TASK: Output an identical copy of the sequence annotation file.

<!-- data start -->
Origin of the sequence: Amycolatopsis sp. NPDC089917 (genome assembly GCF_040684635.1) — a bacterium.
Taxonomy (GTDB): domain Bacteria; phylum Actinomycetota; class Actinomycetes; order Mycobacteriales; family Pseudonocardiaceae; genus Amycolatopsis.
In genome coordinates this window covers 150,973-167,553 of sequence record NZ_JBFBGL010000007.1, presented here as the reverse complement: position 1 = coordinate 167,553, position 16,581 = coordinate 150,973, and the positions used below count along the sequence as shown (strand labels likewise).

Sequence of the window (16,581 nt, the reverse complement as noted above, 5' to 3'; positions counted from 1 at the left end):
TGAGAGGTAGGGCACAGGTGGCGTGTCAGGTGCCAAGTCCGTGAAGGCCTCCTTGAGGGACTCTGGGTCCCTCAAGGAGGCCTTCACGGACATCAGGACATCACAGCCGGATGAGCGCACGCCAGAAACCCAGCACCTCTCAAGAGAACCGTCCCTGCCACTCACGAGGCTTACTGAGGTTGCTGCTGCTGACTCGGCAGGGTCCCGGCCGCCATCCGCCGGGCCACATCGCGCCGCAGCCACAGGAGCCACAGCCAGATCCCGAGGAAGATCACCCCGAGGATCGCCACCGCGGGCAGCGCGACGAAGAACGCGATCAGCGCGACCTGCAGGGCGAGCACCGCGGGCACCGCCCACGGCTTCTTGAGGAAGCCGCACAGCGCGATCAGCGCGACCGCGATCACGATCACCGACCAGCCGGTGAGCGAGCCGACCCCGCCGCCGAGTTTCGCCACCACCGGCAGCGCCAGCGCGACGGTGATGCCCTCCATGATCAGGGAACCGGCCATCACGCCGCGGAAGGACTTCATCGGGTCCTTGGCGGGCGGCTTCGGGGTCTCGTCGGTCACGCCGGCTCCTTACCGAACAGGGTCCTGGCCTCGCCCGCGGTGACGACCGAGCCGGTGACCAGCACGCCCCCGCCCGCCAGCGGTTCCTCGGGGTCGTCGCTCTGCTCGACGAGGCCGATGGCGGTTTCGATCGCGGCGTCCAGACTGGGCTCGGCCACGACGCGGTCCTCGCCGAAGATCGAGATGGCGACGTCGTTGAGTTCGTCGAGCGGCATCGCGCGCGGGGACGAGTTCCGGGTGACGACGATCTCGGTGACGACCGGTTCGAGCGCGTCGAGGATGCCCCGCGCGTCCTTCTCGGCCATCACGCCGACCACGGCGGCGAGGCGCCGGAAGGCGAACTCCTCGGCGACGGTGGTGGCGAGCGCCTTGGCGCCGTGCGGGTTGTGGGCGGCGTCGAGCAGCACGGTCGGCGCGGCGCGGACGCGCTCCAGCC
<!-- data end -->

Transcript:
Origin of the sequence: Amycolatopsis sp. NPDC089917 (genome assembly GCF_040684635.1) — a bacterium.
Taxonomy (GTDB): domain Bacteria; phylum Actinomycetota; class Actinomycetes; order Mycobacteriales; family Pseudonocardiaceae; genus Amycolatopsis.
In genome coordinates this window covers 150,973-167,553 of sequence record NZ_JBFBGL010000007.1, presented here as the reverse complement: position 1 = coordinate 167,553, position 16,581 = coordinate 150,973, and the positions used below count along the sequence as shown (strand labels likewise).

Sequence of the window (16,581 nt, the reverse complement as noted above, 5' to 3'; positions counted from 1 at the left end):
TGAGAGGTAGGGCACAGGTGGCGTGTCAGGTGCCAAGTCCGTGAAGGCCTCCTTGAGGGACTCTGGGTCCCTCAAGGAGGCCTTCACGGACATCAGGACATCACAGCCGGATGAGCGCACGCCAGAAACCCAGCACCTCTCAAGAGAACCGTCCCTGCCACTCACGAGGCTTACTGAGGTTGCTGCTGCTGACTCGGCAGGGTCCCGGCCGCCATCCGCCGGGCCACATCGCGCCGCAGCCACAGGAGCCACAGCCAGATCCCGAGGAAGATCACCCCGAGGATCGCCACCGCGGGCAGCGCGACGAAGAACGCGATCAGCGCGACCTGCAGGGCGAGCACCGCGGGCACCGCCCACGGCTTCTTGAGGAAGCCGCACAGCGCGATCAGCGCGACCGCGATCACGATCACCGACCAGCCGGTGAGCGAGCCGACCCCGCCGCCGAGTTTCGCCACCACCGGCAGCGCCAGCGCGACGGTGATGCCCTCCATGATCAGGGAACCGGCCATCACGCCGCGGAAGGACTTCATCGGGTCCTTGGCGGGCGGCTTCGGGGTCTCGTCGGTCACGCCGGCTCCTTACCGAACAGGGTCCTGGCCTCGCCCGCGGTGACGACCGAGCCGGTGACCAGCACGCCCCCGCCCGCCAGCGGTTCCTCGGGGTCGTCGCTCTGCTCGACGAGGCCGATGGCGGTTTCGATCGCGGCGTCCAGACTGGGCTCGGCCACGACGCGGTCCTCGCCGAAGATCGAGATGGCGACGTCGTTGAGTTCGTCGAGCGGCATCGCGCGCGGGGACGAGTTCCGGGTGACGACGATCTCGGTGACGACCGGTTCGAGCGCGTCGAGGATGCCCCGCGCGTCCTTCTCGGCCATCACGCCGACCACGGCGGCGAGGCGCCGGAAGGCGAACTCCTCGGCGACGGTGGTGGCGAGCGCCTTGGCGCCGTGCGGGTTGTGGGCGGCGTCGAGCAGCACGGTCGGCGCGGCGCGGACGCGCTCCAGCC